This film’s hook relies on Lightning McQueen’s interaction with the new characters. Here, the studio has gone with more ‘girl power’ with Cruz – remember Emily Mortimer’s Holley Shiftwell spy car in the second film? Cruz is really peppy and great fun, but also self-doubting, which allows McQueen to give the pep talk and ‘grow up’.

What film three lacks though, is an actual adventure that the second had and kept little ones really entertained by. Indeed, there is ‘a journey’ going on, but this self-discovery version begins to feel like it’s wallowing at times, threatening to dislodge any little ones’ interest. It’s then you will the film to move on speedily to the next action scene to stop the inevitable “can we go now” line from being utter in the cinematic darkness. This happened three-quarters of the way through from a Cars-obsessed, 4.5-year-old – very telling indeed. Just be prepared.

As for action, the effects and graphics are superb especially the near-realistic mud pit in the ‘demolition derby’ race McQueen and Cruz compete in that feels like a bit of Radiator Springs nostalgia. However, it’s the first-person gamer view of the speedway racing track that really wows and gets the juices going of any speed demon watching. This wizardry shows how far the franchise has come and Disney Pixar must be commended on.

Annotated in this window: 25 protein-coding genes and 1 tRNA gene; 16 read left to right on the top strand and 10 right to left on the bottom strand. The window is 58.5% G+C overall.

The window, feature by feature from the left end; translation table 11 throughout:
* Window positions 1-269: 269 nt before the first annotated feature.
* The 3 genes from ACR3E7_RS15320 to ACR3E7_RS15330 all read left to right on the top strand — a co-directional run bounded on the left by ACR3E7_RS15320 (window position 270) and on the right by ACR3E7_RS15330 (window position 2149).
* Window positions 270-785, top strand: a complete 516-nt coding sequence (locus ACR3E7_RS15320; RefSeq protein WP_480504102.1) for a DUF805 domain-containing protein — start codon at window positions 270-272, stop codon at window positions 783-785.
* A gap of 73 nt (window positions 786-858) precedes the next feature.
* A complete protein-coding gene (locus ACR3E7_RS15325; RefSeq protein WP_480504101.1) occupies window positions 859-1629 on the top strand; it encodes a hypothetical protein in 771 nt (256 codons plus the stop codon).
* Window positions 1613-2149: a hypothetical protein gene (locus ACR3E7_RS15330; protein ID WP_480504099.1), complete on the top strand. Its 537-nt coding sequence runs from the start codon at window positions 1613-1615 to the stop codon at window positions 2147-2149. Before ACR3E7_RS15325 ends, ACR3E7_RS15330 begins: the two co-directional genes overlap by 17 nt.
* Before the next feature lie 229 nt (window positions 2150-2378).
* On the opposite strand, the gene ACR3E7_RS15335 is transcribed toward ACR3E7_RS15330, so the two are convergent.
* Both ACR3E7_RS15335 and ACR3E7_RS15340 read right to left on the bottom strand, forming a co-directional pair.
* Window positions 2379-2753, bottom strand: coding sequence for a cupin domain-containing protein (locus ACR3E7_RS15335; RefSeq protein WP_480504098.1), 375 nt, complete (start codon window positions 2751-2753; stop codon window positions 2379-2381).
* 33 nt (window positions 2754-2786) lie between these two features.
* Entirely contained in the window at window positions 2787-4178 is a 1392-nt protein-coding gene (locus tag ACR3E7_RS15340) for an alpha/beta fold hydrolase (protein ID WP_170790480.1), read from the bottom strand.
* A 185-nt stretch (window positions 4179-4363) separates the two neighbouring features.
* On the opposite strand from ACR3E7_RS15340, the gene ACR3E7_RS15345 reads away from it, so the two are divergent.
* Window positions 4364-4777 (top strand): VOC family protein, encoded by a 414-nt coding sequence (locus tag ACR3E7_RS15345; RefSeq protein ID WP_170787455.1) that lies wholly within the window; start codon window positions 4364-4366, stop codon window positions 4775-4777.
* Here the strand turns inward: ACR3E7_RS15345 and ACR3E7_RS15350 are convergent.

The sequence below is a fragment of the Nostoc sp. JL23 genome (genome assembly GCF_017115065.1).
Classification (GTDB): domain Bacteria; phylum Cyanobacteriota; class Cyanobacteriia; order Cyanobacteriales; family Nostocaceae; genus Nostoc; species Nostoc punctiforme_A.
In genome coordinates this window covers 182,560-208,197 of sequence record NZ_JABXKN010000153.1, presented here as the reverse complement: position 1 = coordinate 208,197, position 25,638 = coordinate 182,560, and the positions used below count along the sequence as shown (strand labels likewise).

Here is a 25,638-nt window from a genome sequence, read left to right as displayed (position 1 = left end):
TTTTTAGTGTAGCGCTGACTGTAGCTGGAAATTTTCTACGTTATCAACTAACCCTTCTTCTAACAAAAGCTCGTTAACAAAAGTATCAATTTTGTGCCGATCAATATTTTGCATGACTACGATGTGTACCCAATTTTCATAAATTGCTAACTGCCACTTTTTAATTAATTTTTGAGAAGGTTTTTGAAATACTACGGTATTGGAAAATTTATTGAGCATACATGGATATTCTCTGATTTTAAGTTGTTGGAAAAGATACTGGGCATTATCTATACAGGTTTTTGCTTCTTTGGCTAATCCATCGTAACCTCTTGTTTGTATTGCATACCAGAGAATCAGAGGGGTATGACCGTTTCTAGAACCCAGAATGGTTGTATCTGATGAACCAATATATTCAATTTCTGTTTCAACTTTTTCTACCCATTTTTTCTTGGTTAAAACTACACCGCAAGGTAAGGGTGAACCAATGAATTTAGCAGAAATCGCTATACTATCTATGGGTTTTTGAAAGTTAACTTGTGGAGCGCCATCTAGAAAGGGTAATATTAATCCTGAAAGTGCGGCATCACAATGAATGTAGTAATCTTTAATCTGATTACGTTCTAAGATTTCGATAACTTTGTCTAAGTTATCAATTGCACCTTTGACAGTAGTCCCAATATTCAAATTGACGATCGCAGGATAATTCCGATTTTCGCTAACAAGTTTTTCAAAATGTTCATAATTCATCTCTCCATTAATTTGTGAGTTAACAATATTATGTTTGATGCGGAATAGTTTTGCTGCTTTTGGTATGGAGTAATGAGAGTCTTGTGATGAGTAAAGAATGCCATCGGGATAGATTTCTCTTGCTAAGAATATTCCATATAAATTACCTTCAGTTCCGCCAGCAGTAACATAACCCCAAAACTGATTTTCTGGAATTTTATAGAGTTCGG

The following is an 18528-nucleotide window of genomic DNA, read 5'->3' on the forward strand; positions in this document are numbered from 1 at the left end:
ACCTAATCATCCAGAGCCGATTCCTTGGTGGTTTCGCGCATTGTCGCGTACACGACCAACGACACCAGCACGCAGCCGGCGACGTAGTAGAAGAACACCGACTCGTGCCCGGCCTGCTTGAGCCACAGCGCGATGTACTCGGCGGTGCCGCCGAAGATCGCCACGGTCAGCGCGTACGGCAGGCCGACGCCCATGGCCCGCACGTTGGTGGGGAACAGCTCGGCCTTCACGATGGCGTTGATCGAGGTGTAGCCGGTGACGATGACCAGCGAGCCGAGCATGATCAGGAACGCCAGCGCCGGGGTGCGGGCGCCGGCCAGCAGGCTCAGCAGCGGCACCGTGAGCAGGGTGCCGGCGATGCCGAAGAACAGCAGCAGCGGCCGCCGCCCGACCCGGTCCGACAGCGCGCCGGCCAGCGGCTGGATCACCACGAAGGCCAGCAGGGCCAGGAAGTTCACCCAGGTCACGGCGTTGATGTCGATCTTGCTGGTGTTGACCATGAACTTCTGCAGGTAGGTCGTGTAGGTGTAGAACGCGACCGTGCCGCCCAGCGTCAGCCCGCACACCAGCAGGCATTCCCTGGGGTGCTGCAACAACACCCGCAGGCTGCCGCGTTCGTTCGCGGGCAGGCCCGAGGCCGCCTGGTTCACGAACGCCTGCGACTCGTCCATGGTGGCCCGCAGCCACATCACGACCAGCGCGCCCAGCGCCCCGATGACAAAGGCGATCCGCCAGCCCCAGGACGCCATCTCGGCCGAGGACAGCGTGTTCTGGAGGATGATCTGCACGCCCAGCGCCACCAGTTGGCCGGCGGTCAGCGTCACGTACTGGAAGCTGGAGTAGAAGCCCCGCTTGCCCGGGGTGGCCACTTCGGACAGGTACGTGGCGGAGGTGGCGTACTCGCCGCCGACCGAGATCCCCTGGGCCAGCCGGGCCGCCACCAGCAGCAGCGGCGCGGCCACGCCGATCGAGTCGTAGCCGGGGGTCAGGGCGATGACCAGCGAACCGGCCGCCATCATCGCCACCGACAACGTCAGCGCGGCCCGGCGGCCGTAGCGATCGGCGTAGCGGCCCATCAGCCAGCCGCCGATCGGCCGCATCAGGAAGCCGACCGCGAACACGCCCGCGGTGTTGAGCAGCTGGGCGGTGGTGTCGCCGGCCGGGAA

Cars 3 does have ‘something for everyone’, which is why it’s still proved so lucrative both in theatrical and home entertainment terms. This saga just forwards the narrative towards (maybe) a new fork in the Cars road map? One that doesn’t necessarily say good-bye to Radiator Springs and Route 66, but could take another interesting path…

3/5 stars

By @FilmGazer

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War For The Planet Of The Apes (3D) *****

 

If you’ve ever doubted viewing one of these films – as this reviewer has, this could be your introduction to one of the most thought-provoking ‘man verses beast’ films of present-day cinema. Through the magic of digital technology, War For The Planet Of The Apes manages to transport you from ‘human to ape’ then makes you question our species’ impact on nature around us. All of this comes to brew in a rocky microcosm of human suffering. It’s that powerful that is makes you think long afterward viewing. Throughout, you are too busy willing the apes to survive and save the planet.

Having followed Caesar’s journey from his intelligent ape origins, in the third chapter, he (Andy Serkis returning) and his apes are forced into a deadly conflict with an army of humans led by a ruthless Colonel (played by Woody Harrelson). After the apes suffer unimaginable losses, Caesar wrestles with his darker instincts and begins his own mythic quest to avenge his kind. As the journey finally brings them face to face, Caesar and the Colonel are pitted against each other in an epic battle that will determine the fate of both their species and the future of the planet.